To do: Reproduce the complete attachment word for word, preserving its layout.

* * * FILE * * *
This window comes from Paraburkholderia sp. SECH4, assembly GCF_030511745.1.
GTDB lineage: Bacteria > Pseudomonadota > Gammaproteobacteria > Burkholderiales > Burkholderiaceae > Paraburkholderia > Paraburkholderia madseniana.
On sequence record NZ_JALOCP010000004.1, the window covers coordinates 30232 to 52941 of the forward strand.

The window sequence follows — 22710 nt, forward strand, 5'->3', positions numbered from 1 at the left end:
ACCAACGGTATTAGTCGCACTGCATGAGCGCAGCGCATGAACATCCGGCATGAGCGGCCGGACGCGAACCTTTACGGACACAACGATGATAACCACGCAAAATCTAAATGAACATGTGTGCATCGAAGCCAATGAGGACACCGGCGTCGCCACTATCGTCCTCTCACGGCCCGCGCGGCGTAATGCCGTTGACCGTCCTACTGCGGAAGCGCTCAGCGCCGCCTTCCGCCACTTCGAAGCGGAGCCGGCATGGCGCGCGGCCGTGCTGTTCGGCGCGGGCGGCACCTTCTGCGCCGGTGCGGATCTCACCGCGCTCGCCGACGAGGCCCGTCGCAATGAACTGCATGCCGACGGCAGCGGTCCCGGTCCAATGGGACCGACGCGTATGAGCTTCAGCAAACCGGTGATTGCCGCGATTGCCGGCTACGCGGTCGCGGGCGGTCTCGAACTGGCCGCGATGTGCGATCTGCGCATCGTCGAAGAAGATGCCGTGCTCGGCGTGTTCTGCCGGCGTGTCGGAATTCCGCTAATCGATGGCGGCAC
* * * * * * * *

This window comes from Paraburkholderia sp. SECH4, assembly GCF_030511745.1.
GTDB lineage: Bacteria > Pseudomonadota > Gammaproteobacteria > Burkholderiales > Burkholderiaceae > Paraburkholderia > Paraburkholderia madseniana.
On sequence record NZ_JALOCP010000004.1, the window covers coordinates 30232 to 52941 of the forward strand.

The window sequence follows — 22710 nt, forward strand, 5'->3', positions numbered from 1 at the left end:
ACCAACGGTATTAGTCGCACTGCATGAGCGCAGCGCATGAACATCCGGCATGAGCGGCCGGACGCGAACCTTTACGGACACAACGATGATAACCACGCAAAATCTAAATGAACATGTGTGCATCGAAGCCAATGAGGACACCGGCGTCGCCACTATCGTCCTCTCACGGCCCGCGCGGCGTAATGCCGTTGACCGTCCTACTGCGGAAGCGCTCAGCGCCGCCTTCCGCCACTTCGAAGCGGAGCCGGCATGGCGCGCGGCCGTGCTGTTCGGCGCGGGCGGCACCTTCTGCGCCGGTGCGGATCTCACCGCGCTCGCCGACGAGGCCCGTCGCAATGAACTGCATGCCGACGGCAGCGGTCCCGGTCCAATGGGACCGACGCGTATGAGCTTCAGCAAACCGGTGATTGCCGCGATTGCCGGCTACGCGGTCGCGGGCGGTCTCGAACTGGCCGCGATGTGCGATCTGCGCATCGTCGAAGAAGATGCCGTGCTCGGCGTGTTCTGCCGGCGTGTCGGAATTCCGCTAATCGATGGCGGCAC